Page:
CyberLink Community Forum
where the experts meet
| Advanced Search >
multi-processor rendering
Reply to this topic
acg [Avatar]
Senior Member Private Message Joined: Jan 04, 2011 20:47 Messages: 275 Offline
[Post New]
I have a computer with the following configuration:

Intel I7 quad processor

4 1TB ssd inside computer storage

8 corsair fans for cooling

32GB memory

connected to 1GB network

dual paths to router from two 1GB switches

Now I want to do rendering of my video files utelizing all the processors, memory, and ram available.

I don't think it is using all resources for the rendering. I have other computers on the network with their own path to the router trrough the alternater switch.

Any suggestion on using all resosurces for rendering and to know if it is using all resources would sure be helpful.

I have the NVIDIA quadro K20000 video processing.



Thanks,



Alan
Reply
[Post New]
I think that at some point there is a latency bottleneck - at least for my system this is the case.

While rendering run in the same time GPUZ (to monitor the GPU utilization) and Resource Monitor (from Windows task Manager) to check CPU, memory, HDD utilization.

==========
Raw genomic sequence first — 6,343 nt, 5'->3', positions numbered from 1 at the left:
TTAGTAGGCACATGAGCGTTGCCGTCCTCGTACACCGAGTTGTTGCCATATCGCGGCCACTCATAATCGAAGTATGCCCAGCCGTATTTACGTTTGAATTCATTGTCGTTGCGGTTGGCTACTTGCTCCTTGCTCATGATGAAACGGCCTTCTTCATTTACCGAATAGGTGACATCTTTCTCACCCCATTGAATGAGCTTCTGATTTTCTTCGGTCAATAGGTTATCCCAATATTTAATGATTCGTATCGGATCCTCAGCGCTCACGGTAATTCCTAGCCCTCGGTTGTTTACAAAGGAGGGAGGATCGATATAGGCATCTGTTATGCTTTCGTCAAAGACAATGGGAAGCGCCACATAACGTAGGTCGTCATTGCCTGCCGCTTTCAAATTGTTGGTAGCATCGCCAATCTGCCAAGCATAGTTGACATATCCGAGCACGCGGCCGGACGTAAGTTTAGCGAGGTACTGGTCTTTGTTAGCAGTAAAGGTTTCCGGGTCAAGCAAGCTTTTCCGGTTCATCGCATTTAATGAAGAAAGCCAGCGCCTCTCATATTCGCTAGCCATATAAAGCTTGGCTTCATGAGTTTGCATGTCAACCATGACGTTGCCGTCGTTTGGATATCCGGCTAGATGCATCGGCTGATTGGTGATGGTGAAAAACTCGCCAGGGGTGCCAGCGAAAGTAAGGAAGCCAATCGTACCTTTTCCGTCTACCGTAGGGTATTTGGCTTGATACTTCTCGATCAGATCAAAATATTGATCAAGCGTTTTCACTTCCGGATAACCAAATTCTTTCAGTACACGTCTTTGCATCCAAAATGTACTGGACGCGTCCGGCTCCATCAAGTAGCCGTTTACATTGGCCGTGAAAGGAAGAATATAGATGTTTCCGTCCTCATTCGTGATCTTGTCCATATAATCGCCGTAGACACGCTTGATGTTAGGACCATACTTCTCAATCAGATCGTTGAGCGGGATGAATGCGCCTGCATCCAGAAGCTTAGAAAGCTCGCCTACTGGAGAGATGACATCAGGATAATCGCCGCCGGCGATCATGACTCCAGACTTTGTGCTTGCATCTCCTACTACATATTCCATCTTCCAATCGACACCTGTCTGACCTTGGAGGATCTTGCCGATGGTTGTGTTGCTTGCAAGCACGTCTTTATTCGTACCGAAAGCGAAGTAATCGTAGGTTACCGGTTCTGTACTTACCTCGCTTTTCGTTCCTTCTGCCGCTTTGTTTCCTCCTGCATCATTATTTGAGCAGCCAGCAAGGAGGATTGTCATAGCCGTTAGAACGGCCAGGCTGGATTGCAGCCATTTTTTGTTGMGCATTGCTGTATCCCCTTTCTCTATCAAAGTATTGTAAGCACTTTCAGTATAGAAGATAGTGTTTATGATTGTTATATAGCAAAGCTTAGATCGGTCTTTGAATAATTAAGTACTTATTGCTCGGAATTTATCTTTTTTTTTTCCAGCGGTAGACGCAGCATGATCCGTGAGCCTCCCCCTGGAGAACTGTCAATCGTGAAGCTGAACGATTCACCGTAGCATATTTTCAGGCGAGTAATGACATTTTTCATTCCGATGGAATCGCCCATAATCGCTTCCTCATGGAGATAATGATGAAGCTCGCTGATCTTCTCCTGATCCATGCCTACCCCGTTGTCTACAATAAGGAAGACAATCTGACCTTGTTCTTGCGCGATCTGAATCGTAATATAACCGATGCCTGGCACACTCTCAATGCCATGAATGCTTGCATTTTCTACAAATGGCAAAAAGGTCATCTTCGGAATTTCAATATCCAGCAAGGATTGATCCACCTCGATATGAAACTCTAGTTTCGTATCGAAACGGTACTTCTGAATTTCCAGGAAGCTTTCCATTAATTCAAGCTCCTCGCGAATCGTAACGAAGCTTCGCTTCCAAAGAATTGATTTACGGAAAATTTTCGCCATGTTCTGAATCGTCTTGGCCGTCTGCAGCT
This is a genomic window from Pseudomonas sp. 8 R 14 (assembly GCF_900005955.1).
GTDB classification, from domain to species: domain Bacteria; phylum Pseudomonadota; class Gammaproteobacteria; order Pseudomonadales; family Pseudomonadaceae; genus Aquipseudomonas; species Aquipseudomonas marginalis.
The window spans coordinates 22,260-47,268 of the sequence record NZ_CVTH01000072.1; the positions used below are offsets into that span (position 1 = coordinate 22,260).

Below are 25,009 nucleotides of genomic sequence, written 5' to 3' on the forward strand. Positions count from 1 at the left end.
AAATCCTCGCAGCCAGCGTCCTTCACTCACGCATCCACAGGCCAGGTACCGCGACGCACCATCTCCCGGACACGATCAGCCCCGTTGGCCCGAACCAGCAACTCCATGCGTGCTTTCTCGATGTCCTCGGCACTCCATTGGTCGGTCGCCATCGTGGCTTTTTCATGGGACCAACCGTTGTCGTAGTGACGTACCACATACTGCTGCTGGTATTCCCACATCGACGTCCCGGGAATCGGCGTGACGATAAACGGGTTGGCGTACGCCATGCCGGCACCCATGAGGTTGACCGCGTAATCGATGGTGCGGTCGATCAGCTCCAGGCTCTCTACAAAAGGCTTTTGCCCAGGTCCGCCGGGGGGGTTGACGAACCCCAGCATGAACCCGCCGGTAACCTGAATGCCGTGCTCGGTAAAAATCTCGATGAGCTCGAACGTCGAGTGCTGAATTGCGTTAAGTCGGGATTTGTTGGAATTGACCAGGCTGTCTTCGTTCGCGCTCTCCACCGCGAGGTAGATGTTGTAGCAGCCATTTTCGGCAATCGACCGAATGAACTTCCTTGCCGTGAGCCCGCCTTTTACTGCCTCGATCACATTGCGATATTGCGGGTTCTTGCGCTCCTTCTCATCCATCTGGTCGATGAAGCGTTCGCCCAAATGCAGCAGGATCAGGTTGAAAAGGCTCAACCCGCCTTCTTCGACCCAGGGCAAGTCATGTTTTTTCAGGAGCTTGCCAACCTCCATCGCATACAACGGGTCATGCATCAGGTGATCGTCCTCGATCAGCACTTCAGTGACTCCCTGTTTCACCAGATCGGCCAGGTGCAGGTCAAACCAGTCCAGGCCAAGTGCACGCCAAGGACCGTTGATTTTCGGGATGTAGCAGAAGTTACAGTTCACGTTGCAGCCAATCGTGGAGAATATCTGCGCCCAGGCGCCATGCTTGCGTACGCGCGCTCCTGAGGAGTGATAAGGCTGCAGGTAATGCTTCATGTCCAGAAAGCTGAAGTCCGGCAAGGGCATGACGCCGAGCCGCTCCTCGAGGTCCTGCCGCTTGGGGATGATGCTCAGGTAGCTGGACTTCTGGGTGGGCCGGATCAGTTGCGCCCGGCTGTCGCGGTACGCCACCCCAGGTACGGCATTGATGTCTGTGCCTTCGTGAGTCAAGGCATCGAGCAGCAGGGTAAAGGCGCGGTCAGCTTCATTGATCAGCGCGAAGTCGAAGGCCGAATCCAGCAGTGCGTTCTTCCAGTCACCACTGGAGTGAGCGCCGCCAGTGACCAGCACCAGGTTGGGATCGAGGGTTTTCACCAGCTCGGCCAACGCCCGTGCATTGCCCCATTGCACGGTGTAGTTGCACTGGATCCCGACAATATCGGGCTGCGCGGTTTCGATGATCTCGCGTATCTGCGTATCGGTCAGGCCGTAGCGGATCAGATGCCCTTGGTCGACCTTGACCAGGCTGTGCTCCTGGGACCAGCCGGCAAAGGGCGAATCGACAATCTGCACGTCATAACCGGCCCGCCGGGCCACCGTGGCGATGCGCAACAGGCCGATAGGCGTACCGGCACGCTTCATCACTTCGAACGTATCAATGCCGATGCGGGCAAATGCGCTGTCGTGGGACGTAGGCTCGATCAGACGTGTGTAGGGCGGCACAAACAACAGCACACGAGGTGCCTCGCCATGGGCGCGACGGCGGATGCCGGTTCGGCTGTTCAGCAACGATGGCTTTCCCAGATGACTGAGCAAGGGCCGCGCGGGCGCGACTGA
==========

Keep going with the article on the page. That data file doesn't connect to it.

If you have two monitors, it's even nicer. From my own experience, the SSD's used for rendering are just wasted money, you will not see utilization speeds above 10% on those.

This message was edited 1 time. Last update was at Mar 04. 2017 15:21

Reply
acg [Avatar]
Senior Member Private Message Joined: Jan 04, 2011 20:47 Messages: 275 Offline
[Post New]
Quote I think that at some point there is a latency bottleneck - at least for my system this is the case.

While rendering run in the same time GPUZ (to monitor the GPU utilization) and Resource Monitor (from Windows task Manager) to check CPU, memory, HDD utilization.

If you have two monitors, it's even nicer. From my own experience, the SSD's used for rendering are just wasted money, you will not see utilization speeds above 10% on those.




I may set up two monitors to watch resource utilization.

I though SSds were the cats-meow. Apparently absolute addressing takes more time then contiguous files. Can't keep up.

Thanks,



Alan
Reply
[Post New]
The rendering and encoding (compressing) process takes so much more time than the writing the resulting file on the HDD.
SSD are great for OS partition, for the programs folder...

BTW if you don't have two monitors, you can still "swap" them in front of the rendering window (after you start the rendering).

This message was edited 1 time. Last update was at Mar 04. 2017 18:06

Reply
acg [Avatar]
Senior Member Private Message Joined: Jan 04, 2011 20:47 Messages: 275 Offline
[Post New]